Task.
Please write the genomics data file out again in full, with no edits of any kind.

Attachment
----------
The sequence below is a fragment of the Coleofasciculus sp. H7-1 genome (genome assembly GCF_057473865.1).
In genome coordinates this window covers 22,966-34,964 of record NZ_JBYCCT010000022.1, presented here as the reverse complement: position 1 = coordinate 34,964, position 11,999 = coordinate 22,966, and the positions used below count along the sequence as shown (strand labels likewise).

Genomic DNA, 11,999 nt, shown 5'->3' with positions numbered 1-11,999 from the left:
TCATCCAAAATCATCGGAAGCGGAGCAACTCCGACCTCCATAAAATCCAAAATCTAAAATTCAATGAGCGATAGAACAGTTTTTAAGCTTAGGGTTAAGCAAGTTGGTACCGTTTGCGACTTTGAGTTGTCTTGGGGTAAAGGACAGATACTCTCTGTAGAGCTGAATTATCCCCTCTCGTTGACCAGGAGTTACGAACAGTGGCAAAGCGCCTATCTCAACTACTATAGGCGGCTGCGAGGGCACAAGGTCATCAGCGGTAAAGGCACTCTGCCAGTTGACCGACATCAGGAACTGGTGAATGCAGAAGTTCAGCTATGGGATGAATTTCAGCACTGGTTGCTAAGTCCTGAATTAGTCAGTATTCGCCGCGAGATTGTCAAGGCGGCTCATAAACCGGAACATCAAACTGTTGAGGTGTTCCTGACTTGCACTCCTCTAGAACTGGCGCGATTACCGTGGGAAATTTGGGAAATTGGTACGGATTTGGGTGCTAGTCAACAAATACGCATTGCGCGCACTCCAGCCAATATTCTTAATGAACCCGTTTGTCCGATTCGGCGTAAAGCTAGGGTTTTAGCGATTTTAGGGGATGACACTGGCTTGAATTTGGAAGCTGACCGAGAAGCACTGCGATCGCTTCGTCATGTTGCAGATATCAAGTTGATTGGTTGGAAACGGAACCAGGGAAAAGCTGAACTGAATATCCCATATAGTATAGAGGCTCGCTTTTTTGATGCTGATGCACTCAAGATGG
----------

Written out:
The sequence below is a fragment of the Coleofasciculus sp. H7-1 genome (genome assembly GCF_057473865.1).
In genome coordinates this window covers 22,966-34,964 of record NZ_JBYCCT010000022.1, presented here as the reverse complement: position 1 = coordinate 34,964, position 11,999 = coordinate 22,966, and the positions used below count along the sequence as shown (strand labels likewise).

Genomic DNA, 11,999 nt, shown 5'->3' with positions numbered 1-11,999 from the left:
TCATCCAAAATCATCGGAAGCGGAGCAACTCCGACCTCCATAAAATCCAAAATCTAAAATTCAATGAGCGATAGAACAGTTTTTAAGCTTAGGGTTAAGCAAGTTGGTACCGTTTGCGACTTTGAGTTGTCTTGGGGTAAAGGACAGATACTCTCTGTAGAGCTGAATTATCCCCTCTCGTTGACCAGGAGTTACGAACAGTGGCAAAGCGCCTATCTCAACTACTATAGGCGGCTGCGAGGGCACAAGGTCATCAGCGGTAAAGGCACTCTGCCAGTTGACCGACATCAGGAACTGGTGAATGCAGAAGTTCAGCTATGGGATGAATTTCAGCACTGGTTGCTAAGTCCTGAATTAGTCAGTATTCGCCGCGAGATTGTCAAGGCGGCTCATAAACCGGAACATCAAACTGTTGAGGTGTTCCTGACTTGCACTCCTCTAGAACTGGCGCGATTACCGTGGGAAATTTGGGAAATTGGTACGGATTTGGGTGCTAGTCAACAAATACGCATTGCGCGCACTCCAGCCAATATTCTTAATGAACCCGTTTGTCCGATTCGGCGTAAAGCTAGGGTTTTAGCGATTTTAGGGGATGACACTGGCTTGAATTTGGAAGCTGACCGAGAAGCACTGCGATCGCTTCGTCATGTTGCAGATATCAAGTTGATTGGTTGGAAACGGAACCAGGGAAAAGCTGAACTGAATATCCCATATAGTATAGAGGCTCGCTTTTTTGATGCTGATGCACTCAAGATGG